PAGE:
SMS is a great way to interact with your customers, but scammers have also found some malicious uses. SMS phishing, also known as “smishing”, is on the rise, and consumers need to know how to spot it and how to use SMS to their advantage. In this blog we want to cover how you can protect yourself from SMS fraud as well as how SMS can be an ally in your fight against fraud.
How to Spot “Smishing”
Like the traditional form of phishing that uses email, smishing uses malicious links or activity in response to a text message in order to gain consumer information. The first big giveaway is that you do not recognize the number. Whether they are trying to impersonate a delivery notification from Amazon or a banking alert, if the number looks fishy, it probably is. The second giveaway is what they are asking you to do. They may send you a link, ask you to respond, or send you a question to answer. Do not respond unless you know the sender and have given them consent to message you in the first place. It’s better to be safe than sorry!
Don’t Share Important Information Via Text
There are simply too many risks when you send sensitive information in text messages. The recipient could misuse the information, someone with access to their device could also misuse it, or the device can even be hacked or stolen, exposing your information. If this information gets into the hands of a hacker, your information could be distributed or sold online via the dark web or on message boards. So instead of taking a picture of your credit cards (or other documents) or texting account numbers what can you do?
There are plenty of apps out there for secure messaging. Apps like KeeperChat, Telegram and Confide are advertised as safe alternatives because of their encryption and the multiple methods required to verify a users identity. While this is certainly better than just texting someone your credit card number, there is always the possibility of data breaches that can expose even the most seemingly secure systems (case in point: Equifax).
Use Payment Apps Instead of Texting Payment Information
People sometimes need to borrow money or split the bill at a restaurant. Apps like Venmo PayPal, Zelle, Apple Pay and Google Pay have all developed ways to do this, and with a lot of success. If someone needs to borrow money from you (like your wife needing to pay for a tow truck) using one of these apps is the most secure way to send them money because you set the amount and can always dispute charges that may be fraudulent. Texting someone your credit card info so that they can make a purchase is a big no-no.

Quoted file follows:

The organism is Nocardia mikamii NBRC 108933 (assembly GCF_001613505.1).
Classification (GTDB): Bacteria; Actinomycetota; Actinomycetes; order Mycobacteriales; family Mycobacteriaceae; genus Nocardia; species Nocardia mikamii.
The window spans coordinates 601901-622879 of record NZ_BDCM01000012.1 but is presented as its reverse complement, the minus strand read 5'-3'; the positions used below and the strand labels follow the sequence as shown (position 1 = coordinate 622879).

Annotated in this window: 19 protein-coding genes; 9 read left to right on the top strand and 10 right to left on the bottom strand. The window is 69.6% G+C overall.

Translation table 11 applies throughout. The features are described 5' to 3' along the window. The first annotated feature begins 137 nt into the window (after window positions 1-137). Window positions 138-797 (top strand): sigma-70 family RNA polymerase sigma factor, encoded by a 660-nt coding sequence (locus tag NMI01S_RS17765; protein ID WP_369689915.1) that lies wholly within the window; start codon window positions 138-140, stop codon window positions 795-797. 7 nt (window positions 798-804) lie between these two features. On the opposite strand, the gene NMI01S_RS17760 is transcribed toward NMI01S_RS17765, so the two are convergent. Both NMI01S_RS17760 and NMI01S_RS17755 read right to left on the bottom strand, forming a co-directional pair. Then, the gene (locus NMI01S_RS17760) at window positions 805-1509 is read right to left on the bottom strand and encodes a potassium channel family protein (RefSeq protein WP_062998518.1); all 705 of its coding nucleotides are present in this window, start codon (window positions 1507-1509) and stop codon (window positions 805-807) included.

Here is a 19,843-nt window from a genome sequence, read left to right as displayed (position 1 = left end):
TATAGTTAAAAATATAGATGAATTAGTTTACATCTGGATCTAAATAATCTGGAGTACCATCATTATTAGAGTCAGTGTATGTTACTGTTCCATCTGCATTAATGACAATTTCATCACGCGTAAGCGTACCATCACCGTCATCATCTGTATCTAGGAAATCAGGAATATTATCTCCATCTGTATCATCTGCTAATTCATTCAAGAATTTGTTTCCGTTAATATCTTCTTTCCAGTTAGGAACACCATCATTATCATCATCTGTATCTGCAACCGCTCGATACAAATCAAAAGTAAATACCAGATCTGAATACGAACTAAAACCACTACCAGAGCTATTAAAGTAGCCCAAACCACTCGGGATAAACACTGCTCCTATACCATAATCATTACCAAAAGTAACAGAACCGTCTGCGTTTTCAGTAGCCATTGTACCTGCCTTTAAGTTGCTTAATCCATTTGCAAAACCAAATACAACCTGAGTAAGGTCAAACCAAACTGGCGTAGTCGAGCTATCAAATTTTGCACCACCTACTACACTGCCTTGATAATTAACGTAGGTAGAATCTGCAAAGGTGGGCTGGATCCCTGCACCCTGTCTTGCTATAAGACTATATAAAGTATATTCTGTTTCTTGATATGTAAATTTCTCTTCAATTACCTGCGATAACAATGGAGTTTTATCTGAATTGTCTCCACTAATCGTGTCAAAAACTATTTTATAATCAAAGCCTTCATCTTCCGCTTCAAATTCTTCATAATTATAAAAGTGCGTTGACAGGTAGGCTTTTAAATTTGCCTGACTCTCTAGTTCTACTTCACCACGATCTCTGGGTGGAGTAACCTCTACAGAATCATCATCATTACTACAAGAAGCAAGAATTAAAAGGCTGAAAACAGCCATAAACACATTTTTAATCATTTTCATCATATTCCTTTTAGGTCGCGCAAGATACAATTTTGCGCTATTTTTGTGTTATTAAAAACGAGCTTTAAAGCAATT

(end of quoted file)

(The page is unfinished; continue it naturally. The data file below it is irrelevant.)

How Texting Can Boost Your Security
Texting isn't all bad, in fact there are powerful ways it can help you beat fraude. Two-factor authentication adds security by adding another element besides username and password, since these two aren’t impossible for criminals to guess, hack or steal. Impostors might have one or both of these, but they rarely will also have access to your cell phone as well.
It’s also easy to set up. A text message service like Trumpia can provide authentication for your company which can be easily integrated with Trumpia’s API. This will be appreciated by your IT department and support teams, especially when they find out that no apps or extra hardware is needed.
It’s also always ‘on.’ The SMS platform and authentication process is automated, so you don’t need customer service or IT people working around the clock sending out texts and verifying customer information sent via two-factor. Even better, it can be accessed no matter where you are in the world, making it perfect for travel security as well.
Why You Should Enable Two-Factor Authentication
You need two-factor simply because your customers will appreciate it. With so many companies being embarrassed by large breaches, customers are increasingly cautious where and how they do business online, whether it’s sharing personal info or paying for products online. In addition to worrying about someone fraudulently accessing customer info, you also should be concerned about your site’s vulnerabilities especially if all it takes to get through is a password and username. If someone gains access to these areas, they can not only view or take restricted info but change your security settings, blocking normal users or allow in other unauthorized users.
It also reduces phishing risk. The ‘human factor’ is also what causes employees to click on fake sites or emails thinking they’re legitimate. This can introduce malware into your system, or worse, ransomware, which can encrypt your network until you pay the hackers off. A strong security policy and employee education can help reduce these risks, along with two-factor authentication.
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